One thing which has come into the spotlight and become an utmost importance for most people is that our planet is in desperate need of repair – Reef Safe Sunscreen has a big part to play here. Lots of people are doing their bit by reducing CO2 emissions, recycling and cutting down on disposable plastic (ALL FANTASTIC CAUSES).
But one thing which is often overlooked and not considered by most people is the damage we are doing to our coral reefs and coastlines which provide habitat and food to thousands of species of fish and sea life.
From an early age most of us have been educated on the dangers of sun exposure and the effect it has on the human skin. We were often taught to cover the skin in a layer of sunscreen before we venture out.
What most of us don’t understand is that when we swim in water, the chemicals found in most sunscreens kill coral, cause deformities in fish and bioaccumulate in the environment, eventually ending up in the human food chain.
Human life, pollution and global warming pose a serious threat to the survival of the coral reefs. One serious factor is the sunscreen people wear whilst they are swimming and diving – it’s understandable someone might not know something as simple and common as sunscreen can cause this damage, but it’s time this information is widespread and readily known (before it’s too late) therefore please feel free to share this article with anyone you wish!
It’s estimated that up to 6,000 tons of sunscreen are washed into our oceans every year. Unfortunately it is concentrated around popular diving, snorkelling and swimming spots which contain coral reefs and have a high density of marine life.
WHEN YOU’RE OUT SHOPPING FOR REEF SAFE SUNSCREEN HERE IS SOME THINGS TO LOOK OUT FOR
The Haereticus Environmental Laboratory researches the effects sunscreen and other personal cosmetics can have on the oceans and ecosystem.
They have put together a ‘HEL List’ of substances which pollute and cause damage to marine life.
Many of the chemicals on the HEL list are intentionally included into the formulation of a product, and are either listed or not-listed in the ingredient labelling of the product.
Some products are now labelled with a ‘Protect Land + Sea’ certification seal which means the product has been laboratory-tested using analytical-forensic techniques to verify that the product is completely free of any chemicals which are on the HEL List.
The list provided by the Haereticus Environmental Laboratory is as follows:
- Any form of micro plastic spheres or beads.
- Any nanoparticles like zinc oxide or titanium dioxide.
- 4-methylbenzylidene camphor
- Para-aminobenzoic acid (PABA)
What can you do to help?
Of-course memorising the above list isn’t a feasible plan and will just confuse you and it’s likely not all of them will be listed on your sunscreen bottle.
To keep things simple we recommend checking the ingredients label on the sunscreen (Always do this! Even claims such as ‘reef safe sunscreen’ have proved to be wrong).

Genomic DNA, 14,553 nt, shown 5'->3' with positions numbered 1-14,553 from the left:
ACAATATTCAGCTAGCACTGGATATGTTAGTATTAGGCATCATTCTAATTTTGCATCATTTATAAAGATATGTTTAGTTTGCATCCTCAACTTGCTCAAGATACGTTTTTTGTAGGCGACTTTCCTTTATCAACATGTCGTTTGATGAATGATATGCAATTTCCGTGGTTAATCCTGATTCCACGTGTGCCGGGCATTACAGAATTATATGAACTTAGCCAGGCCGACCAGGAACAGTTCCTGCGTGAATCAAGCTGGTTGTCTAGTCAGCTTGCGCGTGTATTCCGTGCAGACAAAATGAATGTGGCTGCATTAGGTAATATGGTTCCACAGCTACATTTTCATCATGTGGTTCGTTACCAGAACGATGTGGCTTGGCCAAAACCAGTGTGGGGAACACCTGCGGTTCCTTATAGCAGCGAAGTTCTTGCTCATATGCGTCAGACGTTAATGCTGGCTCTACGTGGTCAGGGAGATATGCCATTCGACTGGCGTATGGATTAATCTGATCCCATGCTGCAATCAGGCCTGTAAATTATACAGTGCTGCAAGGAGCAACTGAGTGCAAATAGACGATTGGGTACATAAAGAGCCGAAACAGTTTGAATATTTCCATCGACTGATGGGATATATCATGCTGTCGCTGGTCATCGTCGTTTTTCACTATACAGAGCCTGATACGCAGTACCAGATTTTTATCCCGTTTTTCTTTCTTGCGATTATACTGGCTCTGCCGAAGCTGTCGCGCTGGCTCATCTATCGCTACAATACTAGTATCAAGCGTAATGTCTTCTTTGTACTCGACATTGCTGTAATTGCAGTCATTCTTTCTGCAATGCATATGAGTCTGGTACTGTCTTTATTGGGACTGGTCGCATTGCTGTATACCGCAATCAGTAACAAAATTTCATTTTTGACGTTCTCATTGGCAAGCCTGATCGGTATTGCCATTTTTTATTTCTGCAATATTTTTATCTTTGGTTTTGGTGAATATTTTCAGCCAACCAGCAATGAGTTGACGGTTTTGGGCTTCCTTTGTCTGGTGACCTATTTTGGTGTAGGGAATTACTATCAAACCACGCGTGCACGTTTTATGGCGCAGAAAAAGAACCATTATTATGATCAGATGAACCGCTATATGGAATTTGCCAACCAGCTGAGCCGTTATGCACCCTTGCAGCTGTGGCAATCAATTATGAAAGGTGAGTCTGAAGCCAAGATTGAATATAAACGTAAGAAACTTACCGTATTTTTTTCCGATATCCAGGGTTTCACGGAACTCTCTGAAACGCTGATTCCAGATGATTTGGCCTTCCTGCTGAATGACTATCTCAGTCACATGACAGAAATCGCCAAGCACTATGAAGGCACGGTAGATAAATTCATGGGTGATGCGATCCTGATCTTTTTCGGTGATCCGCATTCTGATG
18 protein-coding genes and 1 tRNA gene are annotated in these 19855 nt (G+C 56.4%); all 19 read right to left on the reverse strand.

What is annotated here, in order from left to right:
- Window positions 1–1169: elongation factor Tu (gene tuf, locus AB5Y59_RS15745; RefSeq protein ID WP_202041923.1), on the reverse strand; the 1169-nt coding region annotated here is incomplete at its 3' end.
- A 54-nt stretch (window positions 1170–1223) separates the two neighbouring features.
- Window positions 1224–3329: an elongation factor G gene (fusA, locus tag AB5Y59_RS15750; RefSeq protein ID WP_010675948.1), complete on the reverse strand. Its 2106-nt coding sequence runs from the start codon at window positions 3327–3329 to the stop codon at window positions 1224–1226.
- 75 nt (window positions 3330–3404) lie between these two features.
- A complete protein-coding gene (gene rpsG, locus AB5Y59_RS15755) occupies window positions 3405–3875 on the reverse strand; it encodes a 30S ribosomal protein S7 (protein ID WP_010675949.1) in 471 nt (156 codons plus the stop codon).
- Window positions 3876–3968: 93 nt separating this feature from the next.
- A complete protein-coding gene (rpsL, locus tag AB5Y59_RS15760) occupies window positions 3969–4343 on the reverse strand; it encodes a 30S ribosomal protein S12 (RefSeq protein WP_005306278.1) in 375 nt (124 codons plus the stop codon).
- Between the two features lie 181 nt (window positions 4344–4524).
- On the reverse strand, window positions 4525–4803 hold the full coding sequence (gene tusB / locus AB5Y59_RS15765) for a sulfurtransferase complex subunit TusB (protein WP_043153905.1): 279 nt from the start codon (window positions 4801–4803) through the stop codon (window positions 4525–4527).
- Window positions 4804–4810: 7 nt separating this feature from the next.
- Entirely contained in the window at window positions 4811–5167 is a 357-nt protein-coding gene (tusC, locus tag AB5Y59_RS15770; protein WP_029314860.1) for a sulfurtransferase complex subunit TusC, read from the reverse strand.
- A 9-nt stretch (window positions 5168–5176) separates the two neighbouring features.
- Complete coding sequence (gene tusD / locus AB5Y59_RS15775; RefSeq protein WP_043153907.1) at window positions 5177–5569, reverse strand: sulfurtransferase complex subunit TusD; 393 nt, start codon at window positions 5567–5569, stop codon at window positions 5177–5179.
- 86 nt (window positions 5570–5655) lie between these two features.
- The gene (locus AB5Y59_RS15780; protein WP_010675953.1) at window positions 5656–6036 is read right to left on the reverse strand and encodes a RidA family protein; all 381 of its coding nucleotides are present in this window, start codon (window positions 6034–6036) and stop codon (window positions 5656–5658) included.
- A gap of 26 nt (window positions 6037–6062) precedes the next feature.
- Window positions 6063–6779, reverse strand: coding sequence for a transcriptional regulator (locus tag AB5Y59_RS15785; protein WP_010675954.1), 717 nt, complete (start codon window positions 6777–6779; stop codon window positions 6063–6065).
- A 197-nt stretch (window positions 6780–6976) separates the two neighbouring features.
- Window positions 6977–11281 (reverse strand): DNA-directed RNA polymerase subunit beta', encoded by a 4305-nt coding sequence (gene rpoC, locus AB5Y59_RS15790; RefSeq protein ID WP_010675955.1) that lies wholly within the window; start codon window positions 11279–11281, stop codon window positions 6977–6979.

Look out for the main reef damaging substances such as Oxybenzone, Butylparaben, Octinoxate and 4-methylbenzylidene camphor and make sure they aren’t included.
This method is outlined by the PADI (the Professional Association of Underwater Instructors). They also recommend that about 10-15 minutes before you get into the water, apply the sunscreen which gives it enough time to get absorbed into your skin.
The Environmental Working Group (EWG) compiles a list on an annual basis in which scientists review and test over 1400 sunscreen lotions and rank them based upon their toxicity and efficacy; 0-2 is classed as low hazard, 3-6 is moderate hazard, 7-10 is classed as a high hazard.
There is literally thousands of sunscreens out there which cause harm to the coral reefs, but there is also some good ones, so please do your due-diligence and check the bottle and brand.
Another top tip which is often overlooked is to consider if you even need sunscreen (or as much as you’re applying).
Yes it’s important to protect yourself from the sun’s UV rays, but if you’re going diving do you really need to apply reef safe sunscreen under your scuba diving suit?
Consider if your snorkel spot is in the shade or not, could you wear a hat, swim-shirt or reduce the length of time in direct sunlight?
You can find some great swim-shirts from Stay Nauti.
A simple bit of forward planning and extra thought could really go a long way to protecting our coral reefs. Hopefully you’re going to make the switch to using reef safe sunscreens.
For a list of sunscreens which meet the EWG’s requirements for health and the environment please click here.
We hope you found value in this article and learnt something new about reef safe sunscreen.
We’ll say it a thousand times over, protecting the coral reefs and marine life should be a main priority on a global scale. Whilst our site is only small, we feel the need to share this message. Please do the same!
If you are heading to the Philippines for some scuba diving then we have compiled a list of our favourite dive sites in the Philippines, you may find it useful!